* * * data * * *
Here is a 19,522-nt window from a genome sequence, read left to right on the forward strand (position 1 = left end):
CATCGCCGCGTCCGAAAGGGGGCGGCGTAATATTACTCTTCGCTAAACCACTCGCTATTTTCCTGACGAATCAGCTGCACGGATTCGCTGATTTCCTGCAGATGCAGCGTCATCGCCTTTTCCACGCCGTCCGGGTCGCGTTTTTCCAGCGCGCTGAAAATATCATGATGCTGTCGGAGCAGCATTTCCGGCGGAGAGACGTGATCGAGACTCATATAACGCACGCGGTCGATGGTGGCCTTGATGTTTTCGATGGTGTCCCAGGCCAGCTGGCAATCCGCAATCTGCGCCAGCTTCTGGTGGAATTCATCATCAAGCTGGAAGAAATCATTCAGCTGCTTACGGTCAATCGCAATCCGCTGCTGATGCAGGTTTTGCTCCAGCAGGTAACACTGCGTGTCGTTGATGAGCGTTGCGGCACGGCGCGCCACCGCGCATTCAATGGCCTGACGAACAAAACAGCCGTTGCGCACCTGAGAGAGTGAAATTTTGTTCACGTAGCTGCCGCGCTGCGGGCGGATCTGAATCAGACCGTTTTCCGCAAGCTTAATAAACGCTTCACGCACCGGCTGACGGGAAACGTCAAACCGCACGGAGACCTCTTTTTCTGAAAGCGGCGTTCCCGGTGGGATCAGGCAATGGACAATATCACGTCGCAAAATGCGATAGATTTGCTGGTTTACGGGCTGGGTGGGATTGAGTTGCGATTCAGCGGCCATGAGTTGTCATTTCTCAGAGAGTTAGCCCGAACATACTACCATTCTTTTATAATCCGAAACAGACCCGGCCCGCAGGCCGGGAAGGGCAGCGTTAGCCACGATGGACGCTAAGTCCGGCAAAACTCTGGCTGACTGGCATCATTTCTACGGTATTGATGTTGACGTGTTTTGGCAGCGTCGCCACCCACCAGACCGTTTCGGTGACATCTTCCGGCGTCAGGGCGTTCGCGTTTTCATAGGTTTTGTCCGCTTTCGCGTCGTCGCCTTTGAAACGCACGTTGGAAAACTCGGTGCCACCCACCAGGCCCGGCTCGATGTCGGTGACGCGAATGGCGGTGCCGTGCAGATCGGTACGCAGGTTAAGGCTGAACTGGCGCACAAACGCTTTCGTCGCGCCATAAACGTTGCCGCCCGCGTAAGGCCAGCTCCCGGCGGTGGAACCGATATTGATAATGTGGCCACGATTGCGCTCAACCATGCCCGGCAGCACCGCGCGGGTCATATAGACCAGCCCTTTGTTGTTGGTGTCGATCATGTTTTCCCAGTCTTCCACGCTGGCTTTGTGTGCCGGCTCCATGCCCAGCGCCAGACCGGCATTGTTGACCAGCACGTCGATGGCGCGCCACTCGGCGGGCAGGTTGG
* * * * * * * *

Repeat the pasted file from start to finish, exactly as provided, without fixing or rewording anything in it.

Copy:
Here is a 19,522-nt window from a genome sequence, read left to right on the forward strand (position 1 = left end):
CATCGCCGCGTCCGAAAGGGGGCGGCGTAATATTACTCTTCGCTAAACCACTCGCTATTTTCCTGACGAATCAGCTGCACGGATTCGCTGATTTCCTGCAGATGCAGCGTCATCGCCTTTTCCACGCCGTCCGGGTCGCGTTTTTCCAGCGCGCTGAAAATATCATGATGCTGTCGGAGCAGCATTTCCGGCGGAGAGACGTGATCGAGACTCATATAACGCACGCGGTCGATGGTGGCCTTGATGTTTTCGATGGTGTCCCAGGCCAGCTGGCAATCCGCAATCTGCGCCAGCTTCTGGTGGAATTCATCATCAAGCTGGAAGAAATCATTCAGCTGCTTACGGTCAATCGCAATCCGCTGCTGATGCAGGTTTTGCTCCAGCAGGTAACACTGCGTGTCGTTGATGAGCGTTGCGGCACGGCGCGCCACCGCGCATTCAATGGCCTGACGAACAAAACAGCCGTTGCGCACCTGAGAGAGTGAAATTTTGTTCACGTAGCTGCCGCGCTGCGGGCGGATCTGAATCAGACCGTTTTCCGCAAGCTTAATAAACGCTTCACGCACCGGCTGACGGGAAACGTCAAACCGCACGGAGACCTCTTTTTCTGAAAGCGGCGTTCCCGGTGGGATCAGGCAATGGACAATATCACGTCGCAAAATGCGATAGATTTGCTGGTTTACGGGCTGGGTGGGATTGAGTTGCGATTCAGCGGCCATGAGTTGTCATTTCTCAGAGAGTTAGCCCGAACATACTACCATTCTTTTATAATCCGAAACAGACCCGGCCCGCAGGCCGGGAAGGGCAGCGTTAGCCACGATGGACGCTAAGTCCGGCAAAACTCTGGCTGACTGGCATCATTTCTACGGTATTGATGTTGACGTGTTTTGGCAGCGTCGCCACCCACCAGACCGTTTCGGTGACATCTTCCGGCGTCAGGGCGTTCGCGTTTTCATAGGTTTTGTCCGCTTTCGCGTCGTCGCCTTTGAAACGCACGTTGGAAAACTCGGTGCCACCCACCAGGCCCGGCTCGATGTCGGTGACGCGAATGGCGGTGCCGTGCAGATCGGTACGCAGGTTAAGGCTGAACTGGCGCACAAACGCTTTCGTCGCGCCATAAACGTTGCCGCCCGCGTAAGGCCAGCTCCCGGCGGTGGAACCGATATTGATAATGTGGCCACGATTGCGCTCAACCATGCCCGGCAGCACCGCGCGGGTCATATAGACCAGCCCTTTGTTGTTGGTGTCGATCATGTTTTCCCAGTCTTCCACGCTGGCTTTGTGTGCCGGCTCCATGCCCAGCGCCAGACCGGCATTGTTGACCAGCACGTCGATGGCGCGCCACTCGGCGGGCAGGTTGG